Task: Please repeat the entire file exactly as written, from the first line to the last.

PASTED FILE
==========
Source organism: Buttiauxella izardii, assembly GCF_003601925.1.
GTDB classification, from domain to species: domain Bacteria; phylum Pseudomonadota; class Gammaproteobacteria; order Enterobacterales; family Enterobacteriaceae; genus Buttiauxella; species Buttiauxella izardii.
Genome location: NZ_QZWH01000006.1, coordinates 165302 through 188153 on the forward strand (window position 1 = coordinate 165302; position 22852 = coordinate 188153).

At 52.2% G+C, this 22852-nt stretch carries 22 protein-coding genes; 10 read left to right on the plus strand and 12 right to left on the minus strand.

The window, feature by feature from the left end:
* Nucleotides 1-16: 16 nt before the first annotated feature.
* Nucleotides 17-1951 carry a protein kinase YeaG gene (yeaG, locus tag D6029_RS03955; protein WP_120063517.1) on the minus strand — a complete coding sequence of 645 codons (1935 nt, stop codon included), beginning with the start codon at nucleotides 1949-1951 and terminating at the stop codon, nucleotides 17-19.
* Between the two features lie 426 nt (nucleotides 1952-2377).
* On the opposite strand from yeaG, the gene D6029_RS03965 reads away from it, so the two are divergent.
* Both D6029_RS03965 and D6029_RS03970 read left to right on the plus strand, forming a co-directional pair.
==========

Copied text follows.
Source organism: Buttiauxella izardii, assembly GCF_003601925.1.
GTDB classification, from domain to species: domain Bacteria; phylum Pseudomonadota; class Gammaproteobacteria; order Enterobacterales; family Enterobacteriaceae; genus Buttiauxella; species Buttiauxella izardii.
Genome location: NZ_QZWH01000006.1, coordinates 165302 through 188153 on the forward strand (window position 1 = coordinate 165302; position 22852 = coordinate 188153).

At 52.2% G+C, this 22852-nt stretch carries 22 protein-coding genes; 10 read left to right on the plus strand and 12 right to left on the minus strand.

The window, feature by feature from the left end:
* Nucleotides 1-16: 16 nt before the first annotated feature.
* Nucleotides 17-1951 carry a protein kinase YeaG gene (yeaG, locus tag D6029_RS03955; protein WP_120063517.1) on the minus strand — a complete coding sequence of 645 codons (1935 nt, stop codon included), beginning with the start codon at nucleotides 1949-1951 and terminating at the stop codon, nucleotides 17-19.
* Between the two features lie 426 nt (nucleotides 1952-2377).
* On the opposite strand from yeaG, the gene D6029_RS03965 reads away from it, so the two are divergent.
* Both D6029_RS03965 and D6029_RS03970 read left to right on the plus strand, forming a co-directional pair.